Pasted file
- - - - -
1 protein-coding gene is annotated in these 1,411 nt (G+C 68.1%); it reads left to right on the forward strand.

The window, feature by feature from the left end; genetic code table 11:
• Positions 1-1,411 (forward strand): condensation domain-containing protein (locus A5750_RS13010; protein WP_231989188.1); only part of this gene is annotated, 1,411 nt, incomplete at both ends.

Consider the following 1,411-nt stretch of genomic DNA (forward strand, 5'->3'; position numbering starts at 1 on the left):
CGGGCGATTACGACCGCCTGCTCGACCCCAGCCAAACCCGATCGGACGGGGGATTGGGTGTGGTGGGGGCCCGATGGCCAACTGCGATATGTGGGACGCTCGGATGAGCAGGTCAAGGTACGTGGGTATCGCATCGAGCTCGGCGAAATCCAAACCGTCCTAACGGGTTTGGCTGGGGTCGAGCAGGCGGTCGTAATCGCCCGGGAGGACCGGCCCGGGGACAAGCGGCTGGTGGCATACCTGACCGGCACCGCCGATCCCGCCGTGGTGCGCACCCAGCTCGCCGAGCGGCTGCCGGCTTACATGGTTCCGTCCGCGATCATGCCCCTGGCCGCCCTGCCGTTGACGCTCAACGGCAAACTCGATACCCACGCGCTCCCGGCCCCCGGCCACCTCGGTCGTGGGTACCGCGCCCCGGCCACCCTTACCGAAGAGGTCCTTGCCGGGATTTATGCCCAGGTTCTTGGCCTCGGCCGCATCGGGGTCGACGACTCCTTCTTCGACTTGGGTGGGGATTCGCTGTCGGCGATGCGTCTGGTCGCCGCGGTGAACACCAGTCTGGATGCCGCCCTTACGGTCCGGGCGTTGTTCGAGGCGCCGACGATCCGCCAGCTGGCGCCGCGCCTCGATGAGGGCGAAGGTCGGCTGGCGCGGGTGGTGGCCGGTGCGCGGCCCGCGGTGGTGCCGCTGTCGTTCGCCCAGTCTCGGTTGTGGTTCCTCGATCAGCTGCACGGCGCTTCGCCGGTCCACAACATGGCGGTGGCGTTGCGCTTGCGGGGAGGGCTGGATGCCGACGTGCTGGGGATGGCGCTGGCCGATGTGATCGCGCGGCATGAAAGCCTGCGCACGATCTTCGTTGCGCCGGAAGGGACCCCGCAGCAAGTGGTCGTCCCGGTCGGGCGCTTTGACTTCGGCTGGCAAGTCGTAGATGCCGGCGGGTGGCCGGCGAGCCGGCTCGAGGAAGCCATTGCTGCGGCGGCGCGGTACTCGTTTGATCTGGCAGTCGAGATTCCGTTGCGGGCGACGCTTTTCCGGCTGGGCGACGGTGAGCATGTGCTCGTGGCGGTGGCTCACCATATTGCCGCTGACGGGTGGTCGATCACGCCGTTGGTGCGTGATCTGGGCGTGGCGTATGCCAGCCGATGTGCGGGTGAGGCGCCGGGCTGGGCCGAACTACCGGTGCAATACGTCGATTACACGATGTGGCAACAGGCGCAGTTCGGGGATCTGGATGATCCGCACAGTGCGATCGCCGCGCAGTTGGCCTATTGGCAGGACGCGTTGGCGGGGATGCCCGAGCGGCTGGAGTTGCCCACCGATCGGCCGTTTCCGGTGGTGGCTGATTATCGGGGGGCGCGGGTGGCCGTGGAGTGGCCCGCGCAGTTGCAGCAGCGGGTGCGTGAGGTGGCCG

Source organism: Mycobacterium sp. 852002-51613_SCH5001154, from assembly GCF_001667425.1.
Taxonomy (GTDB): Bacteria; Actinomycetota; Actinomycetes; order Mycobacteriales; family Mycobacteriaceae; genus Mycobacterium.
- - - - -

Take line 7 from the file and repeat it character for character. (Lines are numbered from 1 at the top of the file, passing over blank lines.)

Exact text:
Taxonomy (GTDB): Bacteria; Actinomycetota; Actinomycetes; order Mycobacteriales; family Mycobacteriaceae; genus Mycobacterium.